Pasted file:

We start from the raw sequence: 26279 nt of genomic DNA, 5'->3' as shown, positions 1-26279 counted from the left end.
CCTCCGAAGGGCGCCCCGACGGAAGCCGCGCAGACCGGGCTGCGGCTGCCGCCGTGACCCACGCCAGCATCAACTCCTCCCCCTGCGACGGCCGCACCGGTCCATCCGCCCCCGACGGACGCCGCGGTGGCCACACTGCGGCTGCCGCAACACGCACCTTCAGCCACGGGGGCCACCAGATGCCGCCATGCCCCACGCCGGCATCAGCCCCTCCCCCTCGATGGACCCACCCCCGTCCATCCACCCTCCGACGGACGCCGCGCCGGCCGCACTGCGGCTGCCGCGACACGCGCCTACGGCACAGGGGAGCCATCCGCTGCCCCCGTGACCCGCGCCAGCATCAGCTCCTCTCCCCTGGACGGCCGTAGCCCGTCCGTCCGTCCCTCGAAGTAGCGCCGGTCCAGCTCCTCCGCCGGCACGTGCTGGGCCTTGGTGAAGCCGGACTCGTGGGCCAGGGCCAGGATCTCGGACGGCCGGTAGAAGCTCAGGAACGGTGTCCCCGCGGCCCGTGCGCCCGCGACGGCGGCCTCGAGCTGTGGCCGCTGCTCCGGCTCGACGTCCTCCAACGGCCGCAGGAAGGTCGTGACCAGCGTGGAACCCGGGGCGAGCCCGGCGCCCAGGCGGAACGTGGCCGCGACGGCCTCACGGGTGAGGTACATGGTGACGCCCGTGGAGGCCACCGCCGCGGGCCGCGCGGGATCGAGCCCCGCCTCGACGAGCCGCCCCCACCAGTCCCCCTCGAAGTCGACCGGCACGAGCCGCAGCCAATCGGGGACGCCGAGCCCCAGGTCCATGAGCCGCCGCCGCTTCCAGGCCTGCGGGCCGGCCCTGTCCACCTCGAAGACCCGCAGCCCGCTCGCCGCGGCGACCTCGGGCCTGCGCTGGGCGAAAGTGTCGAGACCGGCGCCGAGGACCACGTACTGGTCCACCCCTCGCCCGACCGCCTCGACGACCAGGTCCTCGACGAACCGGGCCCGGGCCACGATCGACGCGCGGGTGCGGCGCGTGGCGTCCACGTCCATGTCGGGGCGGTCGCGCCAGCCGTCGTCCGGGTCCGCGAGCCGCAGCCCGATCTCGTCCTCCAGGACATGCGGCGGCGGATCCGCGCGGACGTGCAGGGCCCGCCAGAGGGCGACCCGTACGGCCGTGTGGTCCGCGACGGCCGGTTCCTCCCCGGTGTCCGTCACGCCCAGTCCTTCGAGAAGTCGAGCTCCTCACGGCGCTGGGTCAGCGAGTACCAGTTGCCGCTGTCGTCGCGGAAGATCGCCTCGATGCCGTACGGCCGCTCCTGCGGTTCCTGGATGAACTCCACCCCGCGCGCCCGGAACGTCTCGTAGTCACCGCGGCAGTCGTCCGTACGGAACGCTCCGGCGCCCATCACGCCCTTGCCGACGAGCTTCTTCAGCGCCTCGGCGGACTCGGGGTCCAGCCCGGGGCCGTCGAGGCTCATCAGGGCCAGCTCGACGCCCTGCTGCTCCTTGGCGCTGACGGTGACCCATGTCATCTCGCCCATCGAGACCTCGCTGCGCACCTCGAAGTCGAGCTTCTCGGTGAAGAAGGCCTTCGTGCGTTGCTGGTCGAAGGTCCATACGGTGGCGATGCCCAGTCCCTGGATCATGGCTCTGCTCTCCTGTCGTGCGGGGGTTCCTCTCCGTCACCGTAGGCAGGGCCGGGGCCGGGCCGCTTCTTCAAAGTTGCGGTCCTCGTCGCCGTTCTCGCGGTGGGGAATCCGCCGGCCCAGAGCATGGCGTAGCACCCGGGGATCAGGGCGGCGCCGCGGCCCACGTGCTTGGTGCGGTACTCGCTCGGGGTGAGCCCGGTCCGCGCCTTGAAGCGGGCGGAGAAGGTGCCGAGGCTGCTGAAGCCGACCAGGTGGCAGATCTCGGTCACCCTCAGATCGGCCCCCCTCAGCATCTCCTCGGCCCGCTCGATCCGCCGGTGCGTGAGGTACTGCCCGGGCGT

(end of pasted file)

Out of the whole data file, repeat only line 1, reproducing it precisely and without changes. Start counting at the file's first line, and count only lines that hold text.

We start from the raw sequence: 26279 nt of genomic DNA, 5'->3' as shown, positions 1-26279 counted from the left end.